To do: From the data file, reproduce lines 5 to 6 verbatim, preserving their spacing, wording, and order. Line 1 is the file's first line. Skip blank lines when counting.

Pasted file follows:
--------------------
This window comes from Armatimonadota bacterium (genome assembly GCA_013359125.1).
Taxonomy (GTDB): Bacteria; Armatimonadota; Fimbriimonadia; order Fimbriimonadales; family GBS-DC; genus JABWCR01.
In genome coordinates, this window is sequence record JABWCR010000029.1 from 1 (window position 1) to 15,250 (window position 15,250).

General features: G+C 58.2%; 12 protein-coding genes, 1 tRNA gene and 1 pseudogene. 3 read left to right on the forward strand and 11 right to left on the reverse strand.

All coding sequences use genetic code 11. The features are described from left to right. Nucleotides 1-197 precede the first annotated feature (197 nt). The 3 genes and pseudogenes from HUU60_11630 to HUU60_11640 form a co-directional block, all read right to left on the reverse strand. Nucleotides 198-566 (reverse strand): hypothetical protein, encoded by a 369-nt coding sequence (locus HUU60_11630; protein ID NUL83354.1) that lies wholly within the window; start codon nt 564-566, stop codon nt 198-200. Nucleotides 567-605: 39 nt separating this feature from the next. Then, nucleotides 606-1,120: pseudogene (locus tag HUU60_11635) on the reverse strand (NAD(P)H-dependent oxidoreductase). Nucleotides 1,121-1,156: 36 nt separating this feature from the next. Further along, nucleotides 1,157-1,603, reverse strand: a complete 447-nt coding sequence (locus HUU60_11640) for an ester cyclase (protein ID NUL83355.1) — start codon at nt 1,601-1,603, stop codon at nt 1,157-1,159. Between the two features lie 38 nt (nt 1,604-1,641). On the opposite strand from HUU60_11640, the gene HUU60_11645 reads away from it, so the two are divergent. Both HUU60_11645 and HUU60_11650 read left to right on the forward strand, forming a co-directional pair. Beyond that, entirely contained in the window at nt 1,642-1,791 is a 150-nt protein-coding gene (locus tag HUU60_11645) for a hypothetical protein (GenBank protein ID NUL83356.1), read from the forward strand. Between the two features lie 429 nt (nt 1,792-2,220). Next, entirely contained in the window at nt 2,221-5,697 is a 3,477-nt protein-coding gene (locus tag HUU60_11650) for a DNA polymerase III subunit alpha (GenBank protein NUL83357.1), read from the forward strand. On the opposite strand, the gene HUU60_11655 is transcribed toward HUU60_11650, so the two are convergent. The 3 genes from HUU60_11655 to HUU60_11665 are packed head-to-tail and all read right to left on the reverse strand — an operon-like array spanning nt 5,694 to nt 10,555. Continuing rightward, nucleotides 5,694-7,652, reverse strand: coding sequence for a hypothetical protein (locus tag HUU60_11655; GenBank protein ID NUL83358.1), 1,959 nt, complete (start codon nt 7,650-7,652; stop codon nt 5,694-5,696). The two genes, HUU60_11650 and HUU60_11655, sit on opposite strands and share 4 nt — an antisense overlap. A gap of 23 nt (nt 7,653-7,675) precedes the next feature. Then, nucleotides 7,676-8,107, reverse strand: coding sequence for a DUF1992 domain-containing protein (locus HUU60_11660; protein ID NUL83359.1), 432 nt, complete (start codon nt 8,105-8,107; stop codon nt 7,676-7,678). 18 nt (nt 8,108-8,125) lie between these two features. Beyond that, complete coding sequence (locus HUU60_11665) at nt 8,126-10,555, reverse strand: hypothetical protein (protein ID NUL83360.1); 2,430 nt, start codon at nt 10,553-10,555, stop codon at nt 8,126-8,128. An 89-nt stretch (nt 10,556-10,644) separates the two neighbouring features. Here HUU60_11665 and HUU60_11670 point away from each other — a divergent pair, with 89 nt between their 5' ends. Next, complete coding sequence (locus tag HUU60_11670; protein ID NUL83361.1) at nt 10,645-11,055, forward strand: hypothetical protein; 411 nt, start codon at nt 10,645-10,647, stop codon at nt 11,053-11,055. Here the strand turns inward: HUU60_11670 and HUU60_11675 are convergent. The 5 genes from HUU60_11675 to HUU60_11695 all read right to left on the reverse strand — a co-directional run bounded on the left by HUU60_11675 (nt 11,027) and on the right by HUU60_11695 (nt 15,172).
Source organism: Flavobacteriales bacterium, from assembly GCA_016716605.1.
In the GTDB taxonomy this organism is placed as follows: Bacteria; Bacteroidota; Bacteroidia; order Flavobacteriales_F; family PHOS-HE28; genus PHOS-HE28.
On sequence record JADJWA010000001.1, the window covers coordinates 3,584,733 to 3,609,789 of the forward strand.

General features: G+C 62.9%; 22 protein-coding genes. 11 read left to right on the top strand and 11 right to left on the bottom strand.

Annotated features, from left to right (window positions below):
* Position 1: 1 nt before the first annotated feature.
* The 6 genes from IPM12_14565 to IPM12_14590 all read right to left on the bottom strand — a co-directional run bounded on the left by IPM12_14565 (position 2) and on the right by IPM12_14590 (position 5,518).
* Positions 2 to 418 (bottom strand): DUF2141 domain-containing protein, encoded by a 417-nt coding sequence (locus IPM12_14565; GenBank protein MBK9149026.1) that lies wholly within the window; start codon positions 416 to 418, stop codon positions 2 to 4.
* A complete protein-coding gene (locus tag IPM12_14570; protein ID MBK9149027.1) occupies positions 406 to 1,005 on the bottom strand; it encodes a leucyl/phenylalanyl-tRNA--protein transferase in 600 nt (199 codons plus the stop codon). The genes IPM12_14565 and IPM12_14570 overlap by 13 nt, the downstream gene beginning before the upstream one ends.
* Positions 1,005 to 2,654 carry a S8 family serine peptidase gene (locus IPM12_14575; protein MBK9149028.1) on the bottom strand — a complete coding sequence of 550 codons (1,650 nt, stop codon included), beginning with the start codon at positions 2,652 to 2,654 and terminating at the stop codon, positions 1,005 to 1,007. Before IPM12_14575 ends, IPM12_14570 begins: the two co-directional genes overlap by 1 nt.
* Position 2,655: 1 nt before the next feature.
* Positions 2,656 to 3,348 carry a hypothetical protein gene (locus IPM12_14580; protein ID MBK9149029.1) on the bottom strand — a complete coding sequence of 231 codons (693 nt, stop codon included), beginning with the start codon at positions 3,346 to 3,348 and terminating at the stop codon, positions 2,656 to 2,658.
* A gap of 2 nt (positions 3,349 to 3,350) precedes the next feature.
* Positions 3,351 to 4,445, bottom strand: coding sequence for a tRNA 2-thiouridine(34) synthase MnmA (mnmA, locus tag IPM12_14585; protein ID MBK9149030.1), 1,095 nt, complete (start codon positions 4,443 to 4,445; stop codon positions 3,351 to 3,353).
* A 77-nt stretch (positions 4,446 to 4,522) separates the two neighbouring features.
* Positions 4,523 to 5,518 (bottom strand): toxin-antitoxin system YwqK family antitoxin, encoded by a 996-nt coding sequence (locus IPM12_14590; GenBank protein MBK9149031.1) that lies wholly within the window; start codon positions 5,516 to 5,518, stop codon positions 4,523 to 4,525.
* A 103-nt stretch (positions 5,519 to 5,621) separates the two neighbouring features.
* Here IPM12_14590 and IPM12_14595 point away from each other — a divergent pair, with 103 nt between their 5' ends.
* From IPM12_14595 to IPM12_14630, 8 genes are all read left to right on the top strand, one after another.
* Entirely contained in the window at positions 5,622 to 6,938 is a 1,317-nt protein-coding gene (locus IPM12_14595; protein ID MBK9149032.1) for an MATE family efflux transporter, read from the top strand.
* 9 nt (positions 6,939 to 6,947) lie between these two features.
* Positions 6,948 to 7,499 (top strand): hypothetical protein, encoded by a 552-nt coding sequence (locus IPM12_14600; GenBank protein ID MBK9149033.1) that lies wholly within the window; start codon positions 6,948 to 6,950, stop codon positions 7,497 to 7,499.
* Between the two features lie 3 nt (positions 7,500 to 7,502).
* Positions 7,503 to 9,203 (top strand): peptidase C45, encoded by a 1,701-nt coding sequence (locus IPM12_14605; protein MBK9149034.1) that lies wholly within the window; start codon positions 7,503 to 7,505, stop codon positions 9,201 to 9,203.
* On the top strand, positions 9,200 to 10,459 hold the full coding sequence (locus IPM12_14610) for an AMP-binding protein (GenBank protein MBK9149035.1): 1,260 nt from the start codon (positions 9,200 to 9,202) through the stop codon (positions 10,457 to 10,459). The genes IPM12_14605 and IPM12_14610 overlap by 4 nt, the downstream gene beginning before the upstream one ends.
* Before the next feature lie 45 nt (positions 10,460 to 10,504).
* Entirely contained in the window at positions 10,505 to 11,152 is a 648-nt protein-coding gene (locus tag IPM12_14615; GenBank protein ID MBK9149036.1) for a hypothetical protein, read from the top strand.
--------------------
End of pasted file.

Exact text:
All coding sequences use genetic code 11. The features are described from left to right. Nucleotides 1-197 precede the first annotated feature (197 nt). The 3 genes and pseudogenes from HUU60_11630 to HUU60_11640 form a co-directional block, all read right to left on the reverse strand. Nucleotides 198-566 (reverse strand): hypothetical protein, encoded by a 369-nt coding sequence (locus HUU60_11630; protein ID NUL83354.1) that lies wholly within the window; start codon nt 564-566, stop codon nt 198-200. Nucleotides 567-605: 39 nt separating this feature from the next. Then, nucleotides 606-1,120: pseudogene (locus tag HUU60_11635) on the reverse strand (NAD(P)H-dependent oxidoreductase). Nucleotides 1,121-1,156: 36 nt separating this feature from the next. Further along, nucleotides 1,157-1,603, reverse strand: a complete 447-nt coding sequence (locus HUU60_11640) for an ester cyclase (protein ID NUL83355.1) — start codon at nt 1,601-1,603, stop codon at nt 1,157-1,159. Between the two features lie 38 nt (nt 1,604-1,641). On the opposite strand from HUU60_11640, the gene HUU60_11645 reads away from it, so the two are divergent. Both HUU60_11645 and HUU60_11650 read left to right on the forward strand, forming a co-directional pair. Beyond that, entirely contained in the window at nt 1,642-1,791 is a 150-nt protein-coding gene (locus tag HUU60_11645) for a hypothetical protein (GenBank protein ID NUL83356.1), read from the forward strand. Between the two features lie 429 nt (nt 1,792-2,220). Next, entirely contained in the window at nt 2,221-5,697 is a 3,477-nt protein-coding gene (locus tag HUU60_11650) for a DNA polymerase III subunit alpha (GenBank protein NUL83357.1), read from the forward strand. On the opposite strand, the gene HUU60_11655 is transcribed toward HUU60_11650, so the two are convergent. The 3 genes from HUU60_11655 to HUU60_11665 are packed head-to-tail and all read right to left on the reverse strand — an operon-like array spanning nt 5,694 to nt 10,555. Continuing rightward, nucleotides 5,694-7,652, reverse strand: coding sequence for a hypothetical protein (locus tag HUU60_11655; GenBank protein ID NUL83358.1), 1,959 nt, complete (start codon nt 7,650-7,652; stop codon nt 5,694-5,696). The two genes, HUU60_11650 and HUU60_11655, sit on opposite strands and share 4 nt — an antisense overlap. A gap of 23 nt (nt 7,653-7,675) precedes the next feature. Then, nucleotides 7,676-8,107, reverse strand: coding sequence for a DUF1992 domain-containing protein (locus HUU60_11660; protein ID NUL83359.1), 432 nt, complete (start codon nt 8,105-8,107; stop codon nt 7,676-7,678). 18 nt (nt 8,108-8,125) lie between these two features. Beyond that, complete coding sequence (locus HUU60_11665) at nt 8,126-10,555, reverse strand: hypothetical protein (protein ID NUL83360.1); 2,430 nt, start codon at nt 10,553-10,555, stop codon at nt 8,126-8,128. An 89-nt stretch (nt 10,556-10,644) separates the two neighbouring features. Here HUU60_11665 and HUU60_11670 point away from each other — a divergent pair, with 89 nt between their 5' ends. Next, complete coding sequence (locus tag HUU60_11670; protein ID NUL83361.1) at nt 10,645-11,055, forward strand: hypothetical protein; 411 nt, start codon at nt 10,645-10,647, stop codon at nt 11,053-11,055. Here the strand turns inward: HUU60_11670 and HUU60_11675 are convergent. The 5 genes from HUU60_11675 to HUU60_11695 all read right to left on the reverse strand — a co-directional run bounded on the left by HUU60_11675 (nt 11,027) and on the right by HUU60_11695 (nt 15,172).
Source organism: Flavobacteriales bacterium, from assembly GCA_016716605.1.